By Astrid Zweynert
SEOUL, Oct 17 (Thomson Reuters Foundation) - Park Won-soon, the award-winning mayor of Seoul, has made citizens' participation a cornerstone of running the South Korean capital, a model he says cities around the world should adopt to tackle urban challenges.
Park, tipped as a candidate in South Korea's presidential elections next year, said sustainability was a pre-condition for survival but had been treated as an abstract notion that needed to be translated into everyday lives to affect change.
"There are many challenges ahead, and one of the most important ones I face is ensuring the future sustainability of our city," Park said in an interview with the Thomson Reuters Foundation in his office at Seoul City Hall.
The management of cities has become crucial in achieving new global sustainable development goals as more than half the world's people live in urban settlements, a number forecast to rise to nearly 70 percent by 2050, according to the U.N.
Park said cities have to be leaders in innovation because they have become focal points for addressing challenges, such as population growth, inequality, disease and ageing populations.
Cities are also responsible for some 70 percent of global greenhouse gas emissions and two thirds of the world's energy consumption, making them big contributors to climate change.
Park said he hoped a U.N. conference in Quito this week aimed at thrashing out a new 20-year plan for cities would help mayors to adopt a holistic view of tackling these challenges.
"I believe guidelines can be set by the national governments but the real implementation is made by the city governments because they empower citizens to bring about actual change," the 60-year old former human rights activist and lawyer said.
FACING SEOUL'S CHALLENGES
Ravaged by war in the 1950s, Seoul has rebuilt itself as a modern metropolis of 10 million people and has become renowned as a global leader in sustainable city development.
The city has deployed policies to fight climate change, achieve energy self-reliance, and allow people and nature to coexist since Park became mayor in 2011.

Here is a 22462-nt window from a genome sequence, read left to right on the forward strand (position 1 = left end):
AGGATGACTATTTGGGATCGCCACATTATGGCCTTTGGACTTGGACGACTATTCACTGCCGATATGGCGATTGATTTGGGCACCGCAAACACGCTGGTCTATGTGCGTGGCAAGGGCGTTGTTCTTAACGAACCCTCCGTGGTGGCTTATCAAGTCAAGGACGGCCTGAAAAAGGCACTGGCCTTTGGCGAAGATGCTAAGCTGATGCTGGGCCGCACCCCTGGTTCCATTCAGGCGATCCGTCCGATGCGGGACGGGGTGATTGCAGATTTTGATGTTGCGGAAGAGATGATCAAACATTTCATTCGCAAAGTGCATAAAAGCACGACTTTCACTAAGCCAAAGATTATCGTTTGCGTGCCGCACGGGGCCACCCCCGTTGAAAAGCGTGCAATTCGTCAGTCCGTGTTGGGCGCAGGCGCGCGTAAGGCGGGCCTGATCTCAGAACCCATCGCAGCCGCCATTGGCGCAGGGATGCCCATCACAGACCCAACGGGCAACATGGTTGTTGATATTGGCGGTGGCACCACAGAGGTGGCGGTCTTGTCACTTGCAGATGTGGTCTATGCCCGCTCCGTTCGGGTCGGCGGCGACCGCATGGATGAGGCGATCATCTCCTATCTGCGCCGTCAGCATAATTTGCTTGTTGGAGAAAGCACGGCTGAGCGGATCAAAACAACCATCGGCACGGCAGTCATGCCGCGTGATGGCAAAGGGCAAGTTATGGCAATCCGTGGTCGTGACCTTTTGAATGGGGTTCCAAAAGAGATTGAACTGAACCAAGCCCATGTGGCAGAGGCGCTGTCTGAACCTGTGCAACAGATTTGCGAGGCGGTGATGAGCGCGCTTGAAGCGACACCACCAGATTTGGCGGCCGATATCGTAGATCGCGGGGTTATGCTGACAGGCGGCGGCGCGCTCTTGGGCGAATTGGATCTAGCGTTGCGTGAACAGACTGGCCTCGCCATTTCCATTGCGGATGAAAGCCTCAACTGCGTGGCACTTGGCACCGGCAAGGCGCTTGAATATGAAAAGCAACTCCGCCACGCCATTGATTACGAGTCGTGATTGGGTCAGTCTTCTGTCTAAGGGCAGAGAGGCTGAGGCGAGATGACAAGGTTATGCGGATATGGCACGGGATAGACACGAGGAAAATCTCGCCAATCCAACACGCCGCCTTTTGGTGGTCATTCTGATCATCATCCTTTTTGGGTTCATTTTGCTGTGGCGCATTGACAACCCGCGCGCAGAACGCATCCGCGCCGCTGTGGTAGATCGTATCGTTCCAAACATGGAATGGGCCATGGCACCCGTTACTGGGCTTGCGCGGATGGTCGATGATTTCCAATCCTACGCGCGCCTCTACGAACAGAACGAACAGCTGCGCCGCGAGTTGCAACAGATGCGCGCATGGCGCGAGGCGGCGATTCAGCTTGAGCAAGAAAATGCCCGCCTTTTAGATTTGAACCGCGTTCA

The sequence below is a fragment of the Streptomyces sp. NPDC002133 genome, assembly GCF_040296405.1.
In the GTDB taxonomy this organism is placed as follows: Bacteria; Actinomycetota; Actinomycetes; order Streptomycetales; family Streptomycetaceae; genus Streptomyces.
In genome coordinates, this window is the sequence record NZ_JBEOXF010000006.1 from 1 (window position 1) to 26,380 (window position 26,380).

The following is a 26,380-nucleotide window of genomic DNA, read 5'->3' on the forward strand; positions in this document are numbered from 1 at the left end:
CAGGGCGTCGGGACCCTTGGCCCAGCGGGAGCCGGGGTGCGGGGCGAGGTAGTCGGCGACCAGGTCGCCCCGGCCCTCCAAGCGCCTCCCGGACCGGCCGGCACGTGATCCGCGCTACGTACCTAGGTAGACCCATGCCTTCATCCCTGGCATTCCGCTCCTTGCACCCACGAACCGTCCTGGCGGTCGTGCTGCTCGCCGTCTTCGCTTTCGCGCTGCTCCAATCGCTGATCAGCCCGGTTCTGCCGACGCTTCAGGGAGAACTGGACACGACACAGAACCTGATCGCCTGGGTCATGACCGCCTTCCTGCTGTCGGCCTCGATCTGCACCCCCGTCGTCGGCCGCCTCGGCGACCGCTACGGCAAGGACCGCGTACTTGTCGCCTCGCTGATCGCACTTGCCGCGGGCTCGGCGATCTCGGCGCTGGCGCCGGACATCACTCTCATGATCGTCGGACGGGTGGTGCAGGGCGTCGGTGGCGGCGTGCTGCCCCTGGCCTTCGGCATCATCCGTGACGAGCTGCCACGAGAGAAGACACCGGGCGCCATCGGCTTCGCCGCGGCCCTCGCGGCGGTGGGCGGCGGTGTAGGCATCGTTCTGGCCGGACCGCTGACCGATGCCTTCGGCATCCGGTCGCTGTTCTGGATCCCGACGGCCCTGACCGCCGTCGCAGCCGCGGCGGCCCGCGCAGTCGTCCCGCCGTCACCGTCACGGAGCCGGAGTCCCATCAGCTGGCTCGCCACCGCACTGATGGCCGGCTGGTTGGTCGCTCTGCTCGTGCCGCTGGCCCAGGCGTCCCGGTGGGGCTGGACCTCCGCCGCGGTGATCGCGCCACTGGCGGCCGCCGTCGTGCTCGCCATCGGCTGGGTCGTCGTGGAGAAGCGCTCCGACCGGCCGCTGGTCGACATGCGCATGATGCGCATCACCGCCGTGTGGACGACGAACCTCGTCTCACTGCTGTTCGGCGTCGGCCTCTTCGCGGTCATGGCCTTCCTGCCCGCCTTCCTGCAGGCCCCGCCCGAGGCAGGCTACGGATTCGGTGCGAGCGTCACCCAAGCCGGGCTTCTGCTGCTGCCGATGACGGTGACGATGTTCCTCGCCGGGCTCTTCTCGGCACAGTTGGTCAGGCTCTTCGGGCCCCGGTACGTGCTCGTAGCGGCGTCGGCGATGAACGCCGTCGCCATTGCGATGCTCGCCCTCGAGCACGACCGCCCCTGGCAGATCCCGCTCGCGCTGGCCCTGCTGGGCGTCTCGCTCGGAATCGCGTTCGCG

However, an ageing infrastructure, traffic congestion, pollution and housing shortages are magnified by a population density almost five times that of New York City.
As part of its drive to meet new global development goals, the city launched its 2030 Seoul Plan last year with the aim of creating a community-orientated, safe city, with a strong jobs market, stable housing and easy transportation.
Seoul's model of sustainable development is based on integrating citizens' views into planning, said Park.
"One of my philosophies is that citizens are the mayor...so we have citizens play an integral role in making policies and implementing them," said Park, winner of the prestigious Gothenburg Award for Sustainable Development in 2016.
The mayor spearheaded "Sharing City Seoul", with initiatives including sharing unused parking spaces, books and meals, leasing empty rooms, exchanging children's clothes and letting citizens use unused spaces in public buildings.
As a result, the city has fared well on quality of life measures in several studies.
It came seventh in the 2016 Arcadis Sustainable Cities Index, one of only two Asian cities to be in the top 10, propelled by high rankings in health and education indicators.
Another flagship policy, launched in 2012, was aimed a cutting the city's energy consumption by the equivalent of one nuclear power plant's capacity, mainly by engaging citizens in energy-saving and renewable energy generation.
Seoul exceeded the target of the "One Less Nuclear Power Plant" initiative six months ahead of schedule in 2014.
It is now in the second phase of its sustainable energy action plan, aiming to boost electricity generation from renewables and generate 20 percent of electricity within the city's boundaries by 2020, up from around 4 percent in 2013.
Seoul's expertise in building a sustainable city has already been exported to 31 cities in 23 countries, including Vietnam, India, Ethiopia and Iraq by sending experts to consult on water supply, transportation and the use of information technologies in the public sector.
Park said he would like networks such as the Compact of Mayors, a coalition of over 500 cities addressing climate change, and ICLEI, the network of 1,500 cities of which he is president, to grow fast to make sustainable development the norm.
"In the past we had meetings, we had agreements and we had promises but now we're seeing the movement being formed by the grassroots level, the local level, the city government," he said.
(Reporting by Astrid Zweynert; Editing by Ros Russell; Please credit the Thomson Reuters Foundation, the charitable arm of Thomson Reuters, which covers humanitarian news, women's rights, trafficking, property rights and climate change. Visit news.trust.org to see more stories)
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